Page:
Hymn Meter and Tune Names

I am often asked what those numbers mean which are often found somewhere on the pages of our hymns.  They are often written as as (86.86) or other variations. Some may instead have capital letters after them such as “CM” or “LM.”

Those numbers represent the hymn’s meter.  It indicates the number of syllables in each line in the hymn.  This provides the means for an organist to mix and match the text of the hymn with a different “tune.” 

Let’s take the hymn “Amazing Grace.”  Say the words and count the syllables for each line:

Amazing grace, how sweet the sound (8)
that saved a wretch like me. (6)
I once was lost, but now am found  (8)
was blind but now I see. (6)

So, somewhere on the page of “Amazing Grace” will be the numbers “8686.”  That is also known a “Common Meter” and can be written as “CM” instead. 

Now that you have that metrical information, you can look at the metrical index in the back of the hymnal and look for the meter “8686” or “CM.”  All the hymns listed beneath CM or have the same meter which means you can sing the text of “Amazing Grace” to any of those other songs.

Now, you may notice that under the numerical listing, each of the hymns are listed by a name which may be unfamiliar.  Those are the “Tune” names.  “Amazing Grace” for instance, its tune name is the same as its title.  The tune “St. Agnes is to the hymn “Jesus the Very Thought of Thee.”  “Joy To the World” is known as “Antioch.”  “O Come All Ye Faithful” is “Adeste Fidelis.” “How Great Thou Art” is “O Store Gud.” “Holy, Holy, Holy” is “Nicaea.”

Back in late sixteenth century England and Scotland, when most people were not musically literate and they learned melodies by rote, it was a common practice to sing a new text to a hymn tune the singers already knew which had a suitable meter and character.

Again, this is a valuable tool for the person planning the music to mix and match melodies and texts.  If you don’t like the music for a certain text or if your congregation doesn’t know a particular melody, you can check the metrical index and find another hymn tune that the congregation will know from another hymn and sing the desired text to that alternate melody. 

The composer usually gives his tune a tune name.  He (since many composers in the old days were men) would often name the tune for the city, town or church where he was residing at the time he wrote the tune.  If I were to write a hymn, I’d probably name it “East Podunk.”

If the hymn doesn’t have numbers listed as its meter, it will have letters which are a shorthand;
CM means Common Meter,;
LM means Long Meter,;
SM means Short Meter,;
DCM (or CMD) means Doubled CM,
8787D is equivalent to doubled or two verses of

I am of the school of thought, “If it isn’t broke, don’t fix it.”  The original hymn tune, MARION, is an easy, joyous and well known melody which is most often married to the text “Rejoice, Ye Pure in Heart!”   I don’t believe in confusing text and tune.  When you hear the melody “Veni Emmanuel” you know it is Advent.  When you hear the melody “Stille Nacht” you know it is Christmas Eve.  When you hear “Passion Chorale” you know it is Lent.  Everyone knows what Lent feels like, what Advent feels like, even the Feast of Christ the King or Palm Sunday.  You could tell these days by the opening hymn in many churches.  Old Roman Catholics can even tell the difference between the Second Sunday of Easter or any Marion Feast day by of the music alone.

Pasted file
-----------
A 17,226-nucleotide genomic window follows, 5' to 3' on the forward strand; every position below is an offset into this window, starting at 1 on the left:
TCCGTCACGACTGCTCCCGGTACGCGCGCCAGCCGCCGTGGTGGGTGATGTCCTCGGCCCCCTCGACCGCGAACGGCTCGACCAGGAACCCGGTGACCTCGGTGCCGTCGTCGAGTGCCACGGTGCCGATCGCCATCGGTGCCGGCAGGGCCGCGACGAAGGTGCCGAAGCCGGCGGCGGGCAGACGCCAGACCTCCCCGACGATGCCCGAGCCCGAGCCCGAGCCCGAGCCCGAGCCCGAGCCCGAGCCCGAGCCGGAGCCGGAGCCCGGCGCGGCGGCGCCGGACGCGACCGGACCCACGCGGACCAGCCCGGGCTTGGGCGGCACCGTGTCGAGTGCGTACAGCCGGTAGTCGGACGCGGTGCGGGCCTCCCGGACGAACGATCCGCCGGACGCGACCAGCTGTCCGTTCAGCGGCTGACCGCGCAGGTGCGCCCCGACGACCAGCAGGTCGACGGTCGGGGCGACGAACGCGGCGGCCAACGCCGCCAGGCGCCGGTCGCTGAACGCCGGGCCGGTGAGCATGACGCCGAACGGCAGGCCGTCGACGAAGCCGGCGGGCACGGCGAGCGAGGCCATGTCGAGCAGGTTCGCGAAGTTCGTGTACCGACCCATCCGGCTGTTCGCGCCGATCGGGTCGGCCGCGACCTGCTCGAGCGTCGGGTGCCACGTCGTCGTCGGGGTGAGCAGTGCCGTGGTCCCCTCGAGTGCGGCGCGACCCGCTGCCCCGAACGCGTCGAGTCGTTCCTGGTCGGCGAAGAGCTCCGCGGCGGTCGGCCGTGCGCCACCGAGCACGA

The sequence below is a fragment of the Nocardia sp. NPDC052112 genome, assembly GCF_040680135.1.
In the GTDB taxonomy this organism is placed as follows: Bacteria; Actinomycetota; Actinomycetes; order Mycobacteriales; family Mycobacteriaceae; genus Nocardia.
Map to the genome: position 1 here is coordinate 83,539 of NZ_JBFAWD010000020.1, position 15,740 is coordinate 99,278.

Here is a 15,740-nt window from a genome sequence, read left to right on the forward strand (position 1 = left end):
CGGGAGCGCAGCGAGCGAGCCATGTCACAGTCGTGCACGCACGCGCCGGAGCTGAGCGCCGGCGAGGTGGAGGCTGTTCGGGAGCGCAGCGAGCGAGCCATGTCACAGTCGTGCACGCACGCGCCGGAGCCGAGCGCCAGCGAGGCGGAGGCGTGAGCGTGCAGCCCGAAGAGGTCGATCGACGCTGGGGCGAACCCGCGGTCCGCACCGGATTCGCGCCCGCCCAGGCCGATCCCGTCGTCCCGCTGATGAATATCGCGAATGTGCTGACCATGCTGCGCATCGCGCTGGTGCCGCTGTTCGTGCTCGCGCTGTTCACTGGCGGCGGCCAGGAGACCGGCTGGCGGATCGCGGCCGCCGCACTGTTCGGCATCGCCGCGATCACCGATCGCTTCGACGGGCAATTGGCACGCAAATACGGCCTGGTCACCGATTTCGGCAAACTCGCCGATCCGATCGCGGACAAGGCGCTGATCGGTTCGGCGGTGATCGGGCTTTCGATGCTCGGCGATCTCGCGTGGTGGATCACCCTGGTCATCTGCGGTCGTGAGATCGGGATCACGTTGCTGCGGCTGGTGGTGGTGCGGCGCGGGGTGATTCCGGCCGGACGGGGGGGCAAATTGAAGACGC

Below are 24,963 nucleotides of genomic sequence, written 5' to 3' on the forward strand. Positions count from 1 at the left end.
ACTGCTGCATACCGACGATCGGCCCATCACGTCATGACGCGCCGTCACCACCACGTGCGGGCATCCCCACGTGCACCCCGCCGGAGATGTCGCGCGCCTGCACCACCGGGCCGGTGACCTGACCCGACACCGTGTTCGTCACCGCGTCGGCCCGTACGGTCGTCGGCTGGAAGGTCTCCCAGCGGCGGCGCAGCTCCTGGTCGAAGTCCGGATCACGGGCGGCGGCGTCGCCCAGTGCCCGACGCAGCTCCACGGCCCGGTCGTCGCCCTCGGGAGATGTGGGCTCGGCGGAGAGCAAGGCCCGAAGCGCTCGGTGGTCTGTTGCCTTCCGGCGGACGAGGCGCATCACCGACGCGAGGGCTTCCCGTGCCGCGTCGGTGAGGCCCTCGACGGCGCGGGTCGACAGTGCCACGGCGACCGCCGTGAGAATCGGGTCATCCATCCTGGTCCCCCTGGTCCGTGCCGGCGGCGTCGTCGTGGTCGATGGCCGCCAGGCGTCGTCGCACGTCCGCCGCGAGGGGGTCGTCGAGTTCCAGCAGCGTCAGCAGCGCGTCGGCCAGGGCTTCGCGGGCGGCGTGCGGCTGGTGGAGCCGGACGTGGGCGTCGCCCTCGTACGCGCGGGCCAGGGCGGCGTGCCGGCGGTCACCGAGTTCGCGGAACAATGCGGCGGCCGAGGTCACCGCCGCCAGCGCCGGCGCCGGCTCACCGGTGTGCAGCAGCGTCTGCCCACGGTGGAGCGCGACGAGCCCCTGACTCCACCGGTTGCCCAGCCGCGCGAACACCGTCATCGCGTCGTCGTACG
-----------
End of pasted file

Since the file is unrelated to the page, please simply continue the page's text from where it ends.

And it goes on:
Seasons, music and text all evoke feelings, emotions, moods and memories which is, or should be part of our DNA.  I think it is a dangerous thing for the church to mess with tradition and ritual, especially as it pertains to our hymnody.  New music is good if it fills a hole. 

When we go to a birthday party, we wouldn’t sing a new melody to “Happy Birthday”  because the melody  we currently sing is traditional and part of our birthday ritual.  Everyone knows it.  When you go to a ball game, the stadium organist has the power to get the crowd to stomp their feet or entice them to yell “charge,” full throated and in perfect unison with only a few music phrases.  That is the power of tradition and ritual.  A stadium organist who tries to change those musical cues would be fired the day he starts.   That is because we care about our ball games and the full and active participation of our “audience” at our ball games.   Also, many of the text writers of our hymns intended for the words to go along with a certain melody. 

If I were to sing a new melody to “How Great Thou Art,” that would be nice.  But, if I were to just play the first two bars of “O Store Gud,” the melody alone would reduce my grandmother to a puddle of tears because she associates that melody with the text of “How Great Thou Art.”  Go into a nursing home full of elderly people who can’t remember the name of their own children and start to play the melody to “Amazing Grace,” “How Great Thou Art,” or “Jesus Loves Me,” and they will know every word.  It’s in their memory DNA. 

Did you know that the text to “Amazing Grace” can be sung to the theme of “Gilligan’s Island?”

Malcolm KogutImage


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